The building has received a LEED Gold certification.
The developers threatened to move the tower elsewhere if the state approved a tunnel under West Street with the entrance being on or near the tower's site, until the state gave up the project that would cost the city almost one billion dollars.
The building is planned to have about 1.5 million square feet of floor space.
The building is expected to have around 9000 employees.
Goldman Sachs has promised $4.5 million to Lower Manhattan residents to help pay for a library and community recreation center.
Of the 2.4 billion dollars used to build the tower, 1.65 billion come from tax-exempt Liberty Bonds; the city and state made such a significant investment in hopes that Goldman Sachs will attract other major firms to Downtown.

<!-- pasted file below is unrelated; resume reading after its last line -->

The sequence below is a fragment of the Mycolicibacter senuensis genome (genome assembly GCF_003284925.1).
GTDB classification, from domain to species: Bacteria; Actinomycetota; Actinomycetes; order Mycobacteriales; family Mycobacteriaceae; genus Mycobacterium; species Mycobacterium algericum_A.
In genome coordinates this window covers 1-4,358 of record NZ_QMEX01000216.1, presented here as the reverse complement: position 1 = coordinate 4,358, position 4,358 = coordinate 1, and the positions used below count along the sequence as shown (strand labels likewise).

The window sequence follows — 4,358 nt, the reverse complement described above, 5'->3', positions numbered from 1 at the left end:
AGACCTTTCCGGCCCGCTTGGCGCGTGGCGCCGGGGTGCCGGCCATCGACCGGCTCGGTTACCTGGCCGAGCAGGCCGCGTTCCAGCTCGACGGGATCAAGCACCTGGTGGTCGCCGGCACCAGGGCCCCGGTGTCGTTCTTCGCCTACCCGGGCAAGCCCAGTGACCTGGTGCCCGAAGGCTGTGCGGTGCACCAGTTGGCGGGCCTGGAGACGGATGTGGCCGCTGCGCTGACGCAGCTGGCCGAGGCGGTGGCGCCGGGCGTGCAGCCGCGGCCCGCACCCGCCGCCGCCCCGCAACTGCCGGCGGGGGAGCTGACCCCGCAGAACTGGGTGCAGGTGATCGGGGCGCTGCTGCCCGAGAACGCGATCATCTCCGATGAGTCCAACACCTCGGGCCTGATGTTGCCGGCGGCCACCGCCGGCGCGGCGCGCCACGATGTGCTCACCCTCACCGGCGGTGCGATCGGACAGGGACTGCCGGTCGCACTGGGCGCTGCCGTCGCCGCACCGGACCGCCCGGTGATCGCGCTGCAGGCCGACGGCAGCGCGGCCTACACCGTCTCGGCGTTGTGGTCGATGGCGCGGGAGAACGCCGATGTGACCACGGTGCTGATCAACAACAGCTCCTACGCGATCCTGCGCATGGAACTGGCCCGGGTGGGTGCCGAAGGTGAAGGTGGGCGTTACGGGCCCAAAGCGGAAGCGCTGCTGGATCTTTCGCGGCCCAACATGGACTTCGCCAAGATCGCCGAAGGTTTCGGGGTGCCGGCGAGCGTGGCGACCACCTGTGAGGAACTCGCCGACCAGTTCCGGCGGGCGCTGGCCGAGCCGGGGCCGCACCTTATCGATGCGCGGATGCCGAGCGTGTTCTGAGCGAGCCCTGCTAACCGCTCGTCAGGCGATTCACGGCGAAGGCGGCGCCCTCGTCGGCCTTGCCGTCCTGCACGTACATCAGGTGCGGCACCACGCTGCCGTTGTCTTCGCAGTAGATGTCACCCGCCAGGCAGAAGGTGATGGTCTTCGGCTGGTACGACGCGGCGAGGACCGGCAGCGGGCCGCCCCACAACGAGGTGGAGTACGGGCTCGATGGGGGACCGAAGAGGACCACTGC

During the summer 2005, the developers threatened to pull out due to the uncertainty of the future of the area. After receiving considerable money in bonds and tax breaks from the city, in August 2005 the developers announced that they would follow through with the plan.
Ground was officially broken on November 29, 2005, during a ceremony where prominent officials including New York Mayor Michael Bloomberg and New York Governor George Pataki moved the first dirt for the excavation.
One of the most important Downtown revitalization projects at the time of planning, the tower is expected to cost over two billion dollars to build.
Do you need more information about this building and its related companies?